• Use labels to show the range of values. Exception: If the slider is vertically oriented and the top label is Maximum, High, More, or equivalent, you can omit the other labels because the meaning is clear.
  • Disable all associated labels or feedback visuals when you disable the slider.
  • Consider the direction of text when setting the flow direction and/or orientation of your slider. Script flows from left to right in some languages, and from right to left in others.
  • Don't use a slider as a progress indicator.
  • Don't change the size of the slider thumb from the default size.
  • Don't create a continuous slider if the range of values is large and users will most likely select one of several representative values from the range. Instead, use those values as the only steps allowed. For example if time value might be up to 1 month but users only need to pick from 1 minute, 1 hour, 1 day or 1 month, then create a slider with only 4 step points.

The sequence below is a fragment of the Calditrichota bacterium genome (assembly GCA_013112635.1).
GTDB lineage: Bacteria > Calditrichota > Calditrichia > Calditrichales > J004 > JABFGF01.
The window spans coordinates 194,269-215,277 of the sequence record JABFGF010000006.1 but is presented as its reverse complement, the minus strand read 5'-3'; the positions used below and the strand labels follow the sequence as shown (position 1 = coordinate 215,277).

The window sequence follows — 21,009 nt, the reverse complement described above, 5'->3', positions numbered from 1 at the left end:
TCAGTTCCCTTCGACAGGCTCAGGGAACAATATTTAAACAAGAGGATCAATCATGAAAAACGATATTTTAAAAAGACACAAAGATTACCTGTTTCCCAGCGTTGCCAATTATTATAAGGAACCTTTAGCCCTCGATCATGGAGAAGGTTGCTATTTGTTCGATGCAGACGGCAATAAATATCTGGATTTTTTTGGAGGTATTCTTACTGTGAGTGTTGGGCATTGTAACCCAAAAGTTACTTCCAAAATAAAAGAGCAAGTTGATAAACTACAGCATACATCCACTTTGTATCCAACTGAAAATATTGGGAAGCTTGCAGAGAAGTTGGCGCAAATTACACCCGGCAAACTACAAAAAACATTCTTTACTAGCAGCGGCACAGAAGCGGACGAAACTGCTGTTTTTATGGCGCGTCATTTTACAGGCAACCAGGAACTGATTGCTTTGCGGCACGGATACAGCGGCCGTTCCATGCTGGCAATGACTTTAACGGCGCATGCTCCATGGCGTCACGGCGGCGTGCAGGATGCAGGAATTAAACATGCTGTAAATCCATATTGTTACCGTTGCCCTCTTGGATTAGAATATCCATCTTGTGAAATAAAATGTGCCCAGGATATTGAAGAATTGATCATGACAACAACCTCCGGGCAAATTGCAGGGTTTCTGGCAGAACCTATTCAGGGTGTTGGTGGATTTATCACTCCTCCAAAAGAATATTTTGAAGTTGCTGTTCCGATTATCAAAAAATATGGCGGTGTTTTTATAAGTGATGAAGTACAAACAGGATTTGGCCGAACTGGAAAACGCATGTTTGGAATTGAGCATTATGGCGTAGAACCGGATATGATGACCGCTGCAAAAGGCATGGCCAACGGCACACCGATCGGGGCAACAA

Additional usage guidance

Choosing the right layout: horizontal or vertical

You can orient your slider horizontally or vertically. Use these guidelines to determine which layout to use.

  • Use a natural orientation. For example, if the slider represents a real-world value that is normally shown vertically (such as temperature), use a vertical orientation.
  • If the control is used to seek within media, like in a video app, use a horizontal orientation.
  • When using a slider in page that can be panned in one direction (horizontally or vertically), use a different orientation for the slider than the panning direction. Otherwise, users might swipe the slider and change its value accidentally when they try to pan the page.
  • If you're still not sure which orientation to use, use the one that best fits your page layout.

Range direction

The range direction is the direction you move the slider when you slide it from its current value to its max value.